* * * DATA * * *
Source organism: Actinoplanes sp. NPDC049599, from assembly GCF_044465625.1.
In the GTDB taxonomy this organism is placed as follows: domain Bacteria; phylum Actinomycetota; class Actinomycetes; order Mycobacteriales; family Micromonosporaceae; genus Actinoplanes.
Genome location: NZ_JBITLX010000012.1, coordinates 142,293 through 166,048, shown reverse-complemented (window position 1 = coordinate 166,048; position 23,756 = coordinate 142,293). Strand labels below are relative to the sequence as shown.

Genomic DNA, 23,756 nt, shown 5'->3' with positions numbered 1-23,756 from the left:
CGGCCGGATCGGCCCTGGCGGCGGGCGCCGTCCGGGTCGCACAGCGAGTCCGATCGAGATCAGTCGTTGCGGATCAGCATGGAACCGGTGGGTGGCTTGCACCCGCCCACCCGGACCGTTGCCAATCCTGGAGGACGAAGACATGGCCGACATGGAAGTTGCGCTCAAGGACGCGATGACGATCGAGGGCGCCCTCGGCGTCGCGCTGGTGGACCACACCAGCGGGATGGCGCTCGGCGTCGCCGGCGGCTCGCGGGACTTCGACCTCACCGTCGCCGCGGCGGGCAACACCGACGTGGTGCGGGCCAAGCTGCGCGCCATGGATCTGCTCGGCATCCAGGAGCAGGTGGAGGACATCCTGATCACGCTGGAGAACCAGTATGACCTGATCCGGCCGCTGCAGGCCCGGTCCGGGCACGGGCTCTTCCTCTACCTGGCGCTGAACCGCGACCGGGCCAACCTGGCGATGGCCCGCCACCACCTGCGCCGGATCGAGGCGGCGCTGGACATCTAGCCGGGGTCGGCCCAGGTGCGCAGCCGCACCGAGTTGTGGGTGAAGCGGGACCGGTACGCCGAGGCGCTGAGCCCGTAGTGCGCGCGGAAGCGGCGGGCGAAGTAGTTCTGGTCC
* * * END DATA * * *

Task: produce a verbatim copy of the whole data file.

Source organism: Actinoplanes sp. NPDC049599, from assembly GCF_044465625.1.
In the GTDB taxonomy this organism is placed as follows: domain Bacteria; phylum Actinomycetota; class Actinomycetes; order Mycobacteriales; family Micromonosporaceae; genus Actinoplanes.
Genome location: NZ_JBITLX010000012.1, coordinates 142,293 through 166,048, shown reverse-complemented (window position 1 = coordinate 166,048; position 23,756 = coordinate 142,293). Strand labels below are relative to the sequence as shown.

Genomic DNA, 23,756 nt, shown 5'->3' with positions numbered 1-23,756 from the left:
CGGCCGGATCGGCCCTGGCGGCGGGCGCCGTCCGGGTCGCACAGCGAGTCCGATCGAGATCAGTCGTTGCGGATCAGCATGGAACCGGTGGGTGGCTTGCACCCGCCCACCCGGACCGTTGCCAATCCTGGAGGACGAAGACATGGCCGACATGGAAGTTGCGCTCAAGGACGCGATGACGATCGAGGGCGCCCTCGGCGTCGCGCTGGTGGACCACACCAGCGGGATGGCGCTCGGCGTCGCCGGCGGCTCGCGGGACTTCGACCTCACCGTCGCCGCGGCGGGCAACACCGACGTGGTGCGGGCCAAGCTGCGCGCCATGGATCTGCTCGGCATCCAGGAGCAGGTGGAGGACATCCTGATCACGCTGGAGAACCAGTATGACCTGATCCGGCCGCTGCAGGCCCGGTCCGGGCACGGGCTCTTCCTCTACCTGGCGCTGAACCGCGACCGGGCCAACCTGGCGATGGCCCGCCACCACCTGCGCCGGATCGAGGCGGCGCTGGACATCTAGCCGGGGTCGGCCCAGGTGCGCAGCCGCACCGAGTTGTGGGTGAAGCGGGACCGGTACGCCGAGGCGCTGAGCCCGTAGTGCGCGCGGAAGCGGCGGGCGAAGTAGTTCTGGTCC